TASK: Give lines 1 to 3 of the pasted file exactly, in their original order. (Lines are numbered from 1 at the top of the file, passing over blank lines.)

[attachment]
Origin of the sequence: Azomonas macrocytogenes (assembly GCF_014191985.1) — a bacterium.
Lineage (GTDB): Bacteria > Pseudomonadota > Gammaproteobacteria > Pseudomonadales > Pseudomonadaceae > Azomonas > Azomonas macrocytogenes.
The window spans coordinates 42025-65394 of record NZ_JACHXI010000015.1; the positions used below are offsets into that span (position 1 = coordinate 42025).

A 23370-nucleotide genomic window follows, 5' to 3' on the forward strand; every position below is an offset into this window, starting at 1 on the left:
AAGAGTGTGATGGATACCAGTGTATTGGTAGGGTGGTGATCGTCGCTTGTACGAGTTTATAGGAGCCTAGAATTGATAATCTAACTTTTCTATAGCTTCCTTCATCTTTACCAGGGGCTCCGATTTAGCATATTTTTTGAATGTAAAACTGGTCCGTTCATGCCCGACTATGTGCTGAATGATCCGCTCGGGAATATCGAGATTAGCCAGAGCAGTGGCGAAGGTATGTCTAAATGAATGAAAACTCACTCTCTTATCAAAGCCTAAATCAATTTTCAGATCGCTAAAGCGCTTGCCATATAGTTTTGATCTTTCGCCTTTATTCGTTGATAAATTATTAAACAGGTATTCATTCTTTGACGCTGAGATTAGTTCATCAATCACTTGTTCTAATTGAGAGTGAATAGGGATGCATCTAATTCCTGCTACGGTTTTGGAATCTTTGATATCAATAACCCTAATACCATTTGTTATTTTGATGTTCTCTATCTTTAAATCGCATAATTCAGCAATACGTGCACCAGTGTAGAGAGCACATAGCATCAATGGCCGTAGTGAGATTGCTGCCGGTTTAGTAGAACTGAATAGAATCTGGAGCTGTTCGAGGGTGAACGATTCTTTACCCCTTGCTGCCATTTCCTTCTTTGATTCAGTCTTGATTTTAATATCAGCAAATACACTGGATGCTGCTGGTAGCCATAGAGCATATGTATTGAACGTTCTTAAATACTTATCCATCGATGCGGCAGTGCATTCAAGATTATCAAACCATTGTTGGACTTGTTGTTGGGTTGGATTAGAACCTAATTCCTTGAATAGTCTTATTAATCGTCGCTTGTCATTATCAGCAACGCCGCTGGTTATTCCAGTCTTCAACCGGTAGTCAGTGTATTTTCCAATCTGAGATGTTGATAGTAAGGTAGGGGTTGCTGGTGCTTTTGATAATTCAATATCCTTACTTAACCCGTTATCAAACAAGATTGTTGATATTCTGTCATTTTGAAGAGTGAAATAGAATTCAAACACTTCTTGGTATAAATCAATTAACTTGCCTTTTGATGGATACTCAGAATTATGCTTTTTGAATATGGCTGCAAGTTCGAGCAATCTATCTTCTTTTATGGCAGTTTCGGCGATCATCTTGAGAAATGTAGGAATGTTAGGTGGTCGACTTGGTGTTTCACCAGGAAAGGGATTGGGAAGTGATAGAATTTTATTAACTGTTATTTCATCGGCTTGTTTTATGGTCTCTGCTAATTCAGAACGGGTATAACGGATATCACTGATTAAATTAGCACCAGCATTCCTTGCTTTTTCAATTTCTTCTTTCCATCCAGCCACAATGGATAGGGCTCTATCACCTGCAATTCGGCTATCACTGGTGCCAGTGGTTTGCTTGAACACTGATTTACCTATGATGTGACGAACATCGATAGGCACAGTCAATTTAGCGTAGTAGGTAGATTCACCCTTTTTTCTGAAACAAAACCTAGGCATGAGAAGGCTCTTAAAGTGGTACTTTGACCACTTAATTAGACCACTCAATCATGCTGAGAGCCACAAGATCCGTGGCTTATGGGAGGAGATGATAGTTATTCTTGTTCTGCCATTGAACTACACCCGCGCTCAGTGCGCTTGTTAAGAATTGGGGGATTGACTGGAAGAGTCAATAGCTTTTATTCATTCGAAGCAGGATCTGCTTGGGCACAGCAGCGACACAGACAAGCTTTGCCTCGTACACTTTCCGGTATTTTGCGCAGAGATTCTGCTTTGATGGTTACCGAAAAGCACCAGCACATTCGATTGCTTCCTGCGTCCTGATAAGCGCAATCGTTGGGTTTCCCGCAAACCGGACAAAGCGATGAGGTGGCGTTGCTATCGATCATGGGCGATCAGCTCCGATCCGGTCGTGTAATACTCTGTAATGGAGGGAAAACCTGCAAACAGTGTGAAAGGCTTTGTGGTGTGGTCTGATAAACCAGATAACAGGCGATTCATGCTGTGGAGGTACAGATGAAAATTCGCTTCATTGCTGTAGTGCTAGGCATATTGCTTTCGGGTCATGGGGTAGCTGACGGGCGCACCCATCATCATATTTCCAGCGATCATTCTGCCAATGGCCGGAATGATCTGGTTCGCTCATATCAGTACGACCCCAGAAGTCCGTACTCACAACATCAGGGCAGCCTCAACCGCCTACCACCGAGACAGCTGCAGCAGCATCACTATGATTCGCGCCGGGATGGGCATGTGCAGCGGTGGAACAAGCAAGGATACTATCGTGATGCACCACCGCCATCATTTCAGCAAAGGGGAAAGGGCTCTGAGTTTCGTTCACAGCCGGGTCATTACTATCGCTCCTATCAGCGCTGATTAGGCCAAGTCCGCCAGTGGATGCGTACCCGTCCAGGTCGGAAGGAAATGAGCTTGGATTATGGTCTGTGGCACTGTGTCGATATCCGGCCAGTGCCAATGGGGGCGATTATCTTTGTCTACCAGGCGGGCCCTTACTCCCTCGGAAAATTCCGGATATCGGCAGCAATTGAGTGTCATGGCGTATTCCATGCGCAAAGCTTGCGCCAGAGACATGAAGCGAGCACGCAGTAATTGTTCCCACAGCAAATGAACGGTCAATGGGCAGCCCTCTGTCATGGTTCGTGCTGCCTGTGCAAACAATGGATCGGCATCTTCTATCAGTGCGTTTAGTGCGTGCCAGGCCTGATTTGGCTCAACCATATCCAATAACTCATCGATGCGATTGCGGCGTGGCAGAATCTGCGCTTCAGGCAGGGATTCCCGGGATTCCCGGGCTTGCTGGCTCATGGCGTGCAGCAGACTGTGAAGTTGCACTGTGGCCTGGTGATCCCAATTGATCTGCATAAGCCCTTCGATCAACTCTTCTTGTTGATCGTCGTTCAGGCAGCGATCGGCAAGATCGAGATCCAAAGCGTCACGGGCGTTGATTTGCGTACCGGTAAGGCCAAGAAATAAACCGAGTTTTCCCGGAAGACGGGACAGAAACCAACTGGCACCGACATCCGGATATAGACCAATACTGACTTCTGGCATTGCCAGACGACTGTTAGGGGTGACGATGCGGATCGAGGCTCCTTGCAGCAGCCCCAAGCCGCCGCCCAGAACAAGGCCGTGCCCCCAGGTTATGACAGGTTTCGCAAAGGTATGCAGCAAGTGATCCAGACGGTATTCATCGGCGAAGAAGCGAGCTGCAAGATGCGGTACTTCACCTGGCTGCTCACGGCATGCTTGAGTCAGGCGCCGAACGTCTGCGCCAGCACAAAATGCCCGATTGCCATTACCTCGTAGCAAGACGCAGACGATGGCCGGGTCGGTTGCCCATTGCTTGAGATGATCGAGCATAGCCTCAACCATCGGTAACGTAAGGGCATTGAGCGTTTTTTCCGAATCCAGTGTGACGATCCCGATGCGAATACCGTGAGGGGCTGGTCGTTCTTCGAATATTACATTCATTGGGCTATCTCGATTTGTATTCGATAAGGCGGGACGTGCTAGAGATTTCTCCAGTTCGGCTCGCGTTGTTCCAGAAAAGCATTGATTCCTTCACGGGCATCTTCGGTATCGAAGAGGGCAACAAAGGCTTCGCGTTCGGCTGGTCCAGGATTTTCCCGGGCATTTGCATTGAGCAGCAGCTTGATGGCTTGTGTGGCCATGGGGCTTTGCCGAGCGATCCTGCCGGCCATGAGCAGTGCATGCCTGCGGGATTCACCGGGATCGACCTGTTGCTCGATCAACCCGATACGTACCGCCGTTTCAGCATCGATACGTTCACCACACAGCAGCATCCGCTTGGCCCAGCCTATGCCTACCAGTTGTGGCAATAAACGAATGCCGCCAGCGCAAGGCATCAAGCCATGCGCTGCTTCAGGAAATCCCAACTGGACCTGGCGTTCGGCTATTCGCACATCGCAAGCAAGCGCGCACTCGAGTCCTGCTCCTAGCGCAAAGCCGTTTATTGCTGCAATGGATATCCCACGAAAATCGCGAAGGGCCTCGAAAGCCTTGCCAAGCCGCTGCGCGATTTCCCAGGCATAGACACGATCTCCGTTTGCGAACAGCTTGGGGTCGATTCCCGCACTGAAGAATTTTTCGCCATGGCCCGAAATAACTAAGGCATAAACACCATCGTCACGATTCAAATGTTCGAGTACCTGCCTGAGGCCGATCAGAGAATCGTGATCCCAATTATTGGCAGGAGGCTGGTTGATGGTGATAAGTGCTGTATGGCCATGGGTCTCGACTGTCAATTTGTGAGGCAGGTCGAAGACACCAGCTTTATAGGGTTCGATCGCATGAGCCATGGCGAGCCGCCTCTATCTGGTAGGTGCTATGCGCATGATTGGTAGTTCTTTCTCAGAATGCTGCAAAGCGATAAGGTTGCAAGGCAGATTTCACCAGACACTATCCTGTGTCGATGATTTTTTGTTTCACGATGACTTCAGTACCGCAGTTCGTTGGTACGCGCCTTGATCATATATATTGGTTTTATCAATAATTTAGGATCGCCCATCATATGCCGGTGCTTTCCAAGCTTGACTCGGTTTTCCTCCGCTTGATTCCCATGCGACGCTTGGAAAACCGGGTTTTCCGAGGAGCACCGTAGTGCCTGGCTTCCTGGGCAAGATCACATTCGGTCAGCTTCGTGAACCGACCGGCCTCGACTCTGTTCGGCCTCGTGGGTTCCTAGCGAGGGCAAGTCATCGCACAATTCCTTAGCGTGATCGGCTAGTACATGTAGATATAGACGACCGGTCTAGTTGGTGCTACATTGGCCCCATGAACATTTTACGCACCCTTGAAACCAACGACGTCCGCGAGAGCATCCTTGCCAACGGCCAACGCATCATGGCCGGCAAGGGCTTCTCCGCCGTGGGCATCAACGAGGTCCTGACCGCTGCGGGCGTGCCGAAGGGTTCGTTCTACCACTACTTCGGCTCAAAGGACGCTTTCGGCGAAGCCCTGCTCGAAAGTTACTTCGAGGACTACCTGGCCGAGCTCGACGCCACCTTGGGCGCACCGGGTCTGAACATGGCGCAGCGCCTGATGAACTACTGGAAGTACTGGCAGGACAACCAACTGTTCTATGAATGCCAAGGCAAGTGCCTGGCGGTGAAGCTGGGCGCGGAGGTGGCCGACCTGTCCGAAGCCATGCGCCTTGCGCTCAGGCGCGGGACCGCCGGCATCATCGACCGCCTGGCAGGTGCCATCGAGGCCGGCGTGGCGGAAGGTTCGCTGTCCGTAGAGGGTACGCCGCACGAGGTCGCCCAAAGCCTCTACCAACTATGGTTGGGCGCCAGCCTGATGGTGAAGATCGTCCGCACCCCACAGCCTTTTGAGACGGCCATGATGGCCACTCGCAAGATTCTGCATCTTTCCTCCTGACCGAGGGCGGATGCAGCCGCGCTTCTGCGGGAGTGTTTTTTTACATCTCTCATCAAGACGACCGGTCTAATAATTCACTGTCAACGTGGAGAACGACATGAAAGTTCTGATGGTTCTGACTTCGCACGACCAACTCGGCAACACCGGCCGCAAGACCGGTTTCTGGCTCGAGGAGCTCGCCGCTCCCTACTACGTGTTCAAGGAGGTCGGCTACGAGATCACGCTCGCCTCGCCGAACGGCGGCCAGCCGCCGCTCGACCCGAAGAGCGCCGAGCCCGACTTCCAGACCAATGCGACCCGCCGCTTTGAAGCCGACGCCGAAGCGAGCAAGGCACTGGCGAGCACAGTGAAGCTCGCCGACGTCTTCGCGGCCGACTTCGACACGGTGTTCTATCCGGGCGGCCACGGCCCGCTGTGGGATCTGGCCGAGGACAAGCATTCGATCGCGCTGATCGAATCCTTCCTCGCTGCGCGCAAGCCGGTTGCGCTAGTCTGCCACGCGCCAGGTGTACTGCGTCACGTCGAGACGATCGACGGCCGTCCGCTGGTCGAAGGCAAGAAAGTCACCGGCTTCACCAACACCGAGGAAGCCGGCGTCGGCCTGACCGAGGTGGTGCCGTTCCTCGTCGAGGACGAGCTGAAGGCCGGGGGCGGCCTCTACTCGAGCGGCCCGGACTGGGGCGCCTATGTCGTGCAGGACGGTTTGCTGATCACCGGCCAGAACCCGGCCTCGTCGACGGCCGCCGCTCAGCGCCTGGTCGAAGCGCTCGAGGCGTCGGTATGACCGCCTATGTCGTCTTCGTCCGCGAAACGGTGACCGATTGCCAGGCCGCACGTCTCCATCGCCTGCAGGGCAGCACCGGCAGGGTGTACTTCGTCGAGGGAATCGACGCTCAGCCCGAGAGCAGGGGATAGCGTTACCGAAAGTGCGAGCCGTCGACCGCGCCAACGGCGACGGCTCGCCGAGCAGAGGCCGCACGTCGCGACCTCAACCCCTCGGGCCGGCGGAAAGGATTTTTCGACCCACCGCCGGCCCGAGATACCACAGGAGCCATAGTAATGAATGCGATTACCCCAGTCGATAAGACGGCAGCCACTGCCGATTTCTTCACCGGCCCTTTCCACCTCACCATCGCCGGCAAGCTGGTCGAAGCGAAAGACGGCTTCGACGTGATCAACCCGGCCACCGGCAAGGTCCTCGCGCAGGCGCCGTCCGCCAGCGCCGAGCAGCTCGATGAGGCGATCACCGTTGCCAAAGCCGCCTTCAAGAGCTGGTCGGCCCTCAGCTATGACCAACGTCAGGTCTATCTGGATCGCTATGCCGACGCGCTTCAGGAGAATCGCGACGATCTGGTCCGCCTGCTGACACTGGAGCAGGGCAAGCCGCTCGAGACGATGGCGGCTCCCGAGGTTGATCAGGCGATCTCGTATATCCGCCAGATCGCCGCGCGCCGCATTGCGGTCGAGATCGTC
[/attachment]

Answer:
Origin of the sequence: Azomonas macrocytogenes (assembly GCF_014191985.1) — a bacterium.
Lineage (GTDB): Bacteria > Pseudomonadota > Gammaproteobacteria > Pseudomonadales > Pseudomonadaceae > Azomonas > Azomonas macrocytogenes.
The window spans coordinates 42025-65394 of record NZ_JACHXI010000015.1; the positions used below are offsets into that span (position 1 = coordinate 42025).